9 November 2017
This morning at the Annual General Meeting of Karoon Gas in Melbourne, Chairman David Klingner expressed that setting targets in terms of Karoon’s GHG emissions will be meaningless. This is completely contradictory to the company’s commitment to disclose information in accordance to the final recommendations made by the Task Force on Climate-related Financial Disclosures (TCFD).
The TCFD recommends companies set clear metrics and targets to assess and manage relevant climate-related risks, including disclosing greenhouse gas emissions. This was Mr Klingner’s response to a shareholder’s question about why emission targets and timeline have not been set:
Despite mounting evidence that no new fossil fuel exploration should be pursued if global warming is to be contained to 2 degrees, Karoon revealed plans to expand its asset portfolio in Brazil, Peru and Australia. The company’s Echidna facility in the Santos Basin of Brazil will potentially produce 28,000 barrels of oil per day during peak production after if it begins operation in 2020.
In the views of company executives, global oil supply must increase over the medium to longer term. Despite poor price signals in FY2017, the company has made new acquisitions for oil discoveries in Brazil at a cost of US$20.5 million, and new oil and gas exploration licences in Offshore Ceduna Sub-basin in the Great Australian Bight. These significant investments seem out of line with the view expressed in Karoon’s sustainability report, which states “Karoon understands the increasing need for a transitional fuel that will be less emission intensive than fuels such coal and oil”.
Perhaps Karoon’s $41 million dollar expenditure on reserve exploration and evaluation last financial year can be explained by the fact that company executives stand to gain thousands of dollars in bonus remuneration for new asset acquisitions and farm-outs. This is despite the enormous losses of AU$81.5 million and zero dividend payout to shareholders during FY2017. In response to whether Karoon plans to continue rewarding remunerations to company executives for new acquisitions and farm-outs of oil and gas reserves in the future, Mr Klingner responded:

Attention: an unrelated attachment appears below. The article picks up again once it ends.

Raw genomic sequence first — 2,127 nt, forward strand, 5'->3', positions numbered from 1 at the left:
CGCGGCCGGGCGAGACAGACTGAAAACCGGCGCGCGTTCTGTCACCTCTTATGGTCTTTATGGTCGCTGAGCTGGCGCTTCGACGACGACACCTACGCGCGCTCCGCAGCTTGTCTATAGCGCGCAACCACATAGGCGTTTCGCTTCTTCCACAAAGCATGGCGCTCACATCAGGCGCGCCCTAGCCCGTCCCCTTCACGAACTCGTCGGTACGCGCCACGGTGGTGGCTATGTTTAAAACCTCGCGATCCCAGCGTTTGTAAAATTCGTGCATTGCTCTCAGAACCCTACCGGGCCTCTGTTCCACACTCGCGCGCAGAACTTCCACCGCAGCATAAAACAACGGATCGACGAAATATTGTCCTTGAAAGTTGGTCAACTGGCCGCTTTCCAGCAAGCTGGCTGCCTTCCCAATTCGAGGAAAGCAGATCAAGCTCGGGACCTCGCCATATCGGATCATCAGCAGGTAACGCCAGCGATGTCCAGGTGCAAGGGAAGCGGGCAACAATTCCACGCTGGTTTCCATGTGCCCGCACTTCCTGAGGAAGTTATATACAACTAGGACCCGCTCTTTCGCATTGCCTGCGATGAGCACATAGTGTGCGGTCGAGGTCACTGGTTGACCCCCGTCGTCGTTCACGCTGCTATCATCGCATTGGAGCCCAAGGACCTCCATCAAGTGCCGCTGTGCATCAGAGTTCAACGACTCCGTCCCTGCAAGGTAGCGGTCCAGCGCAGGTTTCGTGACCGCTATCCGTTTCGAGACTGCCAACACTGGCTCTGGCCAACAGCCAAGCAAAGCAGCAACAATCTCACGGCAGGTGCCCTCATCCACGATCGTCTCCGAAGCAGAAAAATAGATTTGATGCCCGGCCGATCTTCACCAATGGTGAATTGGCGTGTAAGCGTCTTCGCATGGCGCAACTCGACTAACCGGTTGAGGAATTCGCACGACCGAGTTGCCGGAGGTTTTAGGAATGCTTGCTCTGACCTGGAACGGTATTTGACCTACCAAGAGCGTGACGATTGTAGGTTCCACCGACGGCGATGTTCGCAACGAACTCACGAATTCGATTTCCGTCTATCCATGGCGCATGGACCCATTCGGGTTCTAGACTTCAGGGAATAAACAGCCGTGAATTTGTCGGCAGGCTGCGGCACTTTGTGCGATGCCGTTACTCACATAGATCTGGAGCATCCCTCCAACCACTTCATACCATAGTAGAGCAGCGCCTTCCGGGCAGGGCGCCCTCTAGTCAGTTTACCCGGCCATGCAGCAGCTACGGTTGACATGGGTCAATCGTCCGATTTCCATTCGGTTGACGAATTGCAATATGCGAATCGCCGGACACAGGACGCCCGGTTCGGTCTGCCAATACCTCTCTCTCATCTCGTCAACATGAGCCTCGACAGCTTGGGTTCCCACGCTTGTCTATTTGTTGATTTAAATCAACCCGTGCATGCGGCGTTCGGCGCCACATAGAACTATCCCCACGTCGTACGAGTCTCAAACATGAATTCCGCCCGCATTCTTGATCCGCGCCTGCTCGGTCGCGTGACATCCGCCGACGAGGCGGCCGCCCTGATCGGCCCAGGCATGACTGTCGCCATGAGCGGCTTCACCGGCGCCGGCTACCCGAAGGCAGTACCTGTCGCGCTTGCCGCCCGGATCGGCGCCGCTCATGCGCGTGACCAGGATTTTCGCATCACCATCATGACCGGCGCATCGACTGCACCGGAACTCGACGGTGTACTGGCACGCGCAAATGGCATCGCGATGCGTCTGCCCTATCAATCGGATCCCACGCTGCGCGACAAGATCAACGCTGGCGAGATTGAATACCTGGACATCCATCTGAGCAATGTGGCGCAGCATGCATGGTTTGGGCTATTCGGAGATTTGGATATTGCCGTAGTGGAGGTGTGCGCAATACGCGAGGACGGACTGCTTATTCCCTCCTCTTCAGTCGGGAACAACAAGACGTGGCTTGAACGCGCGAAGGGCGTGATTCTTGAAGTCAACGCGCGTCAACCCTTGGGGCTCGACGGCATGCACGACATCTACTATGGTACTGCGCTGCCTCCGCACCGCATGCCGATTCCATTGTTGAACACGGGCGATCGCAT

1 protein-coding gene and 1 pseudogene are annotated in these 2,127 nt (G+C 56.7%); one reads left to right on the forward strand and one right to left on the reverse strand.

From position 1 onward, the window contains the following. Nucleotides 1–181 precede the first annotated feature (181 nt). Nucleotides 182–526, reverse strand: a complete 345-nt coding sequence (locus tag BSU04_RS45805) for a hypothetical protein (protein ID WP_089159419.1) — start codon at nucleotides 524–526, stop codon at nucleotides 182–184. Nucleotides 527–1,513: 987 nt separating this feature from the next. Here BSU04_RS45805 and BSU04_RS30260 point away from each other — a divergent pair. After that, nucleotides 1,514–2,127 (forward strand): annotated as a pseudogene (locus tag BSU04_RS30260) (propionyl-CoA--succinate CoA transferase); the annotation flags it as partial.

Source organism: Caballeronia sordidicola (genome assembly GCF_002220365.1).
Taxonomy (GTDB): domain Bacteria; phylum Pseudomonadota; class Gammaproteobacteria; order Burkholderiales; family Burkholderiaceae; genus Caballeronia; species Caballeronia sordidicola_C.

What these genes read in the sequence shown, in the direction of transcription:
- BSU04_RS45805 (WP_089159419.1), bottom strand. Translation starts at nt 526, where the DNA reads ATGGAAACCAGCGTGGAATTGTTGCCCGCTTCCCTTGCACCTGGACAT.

On the back of that answer, there could hardly be a clearer case of a company whose business and views are completely out of line with the aims of the Paris Agreement. Major investors, like our super funds, must demand fossil fuel companies like Karoon Gas produce a viable business plan showing how they will reduce emissions in line with the requirements of the Paris Agreement. If companies fail to produce, implement or follow these plans, funds must vote against the re-election of directors, or divest.
Dubious on the Paris Agreement
Karoon’s prized possession in the Great Australian Bight’s Ceduna Basin was met with disparate views at last year’s AGM, where some shareholders expressed fear of losing their money over possible stranded assets. The position has not changed much after a year since it received exploration permits. In 2016, oil giant BP abandoned its $1.4 billion offshore drilling program in the Bight; Chevron this year followed suit by dumping their $500m drilling plans in the Bight on grounds of low oil prices. A shareholder asked the board how a smaller company like Karoon perceives it will make money with such an asset where drill sites are deep and therefore costly to explore. Klingner said Chevron’s decisions to abandon the Bight had nothing to do with environmental or reputational risks, but rather commercial risks. According to Klingner, Karoon is still pursuing the project is because the company’s opinion of those commercial risks differs from that of the larger companies.
Although Karoon claims to consider climate-related risks in its Risk Matrices, “Climate Risk” is not identified as a key business risk. When a shareholder at the AGM today asked why this was the case, PricewaterhouseCoopers auditor responded by saying it is too difficult to quantify climate risk to financial accounts. Climate change poses physical and transitional risks on a company like Karoon that is completely reliant on fossil fuels. Company executives could even face legal action for not heeding to the potential impact of climate change on their business.
It appears that Karoon is in no better position than last year where the company Chairman said “Reducing our emissions would be a pointless gesture”. In the face of a changing landscape of the energy and resource business the question remains how the company plans to manage future commitments to a zero-carbon economy once all its oil assets are in full operation as it is promising to its investors. It just does not strike a chord with the Paris Agreement.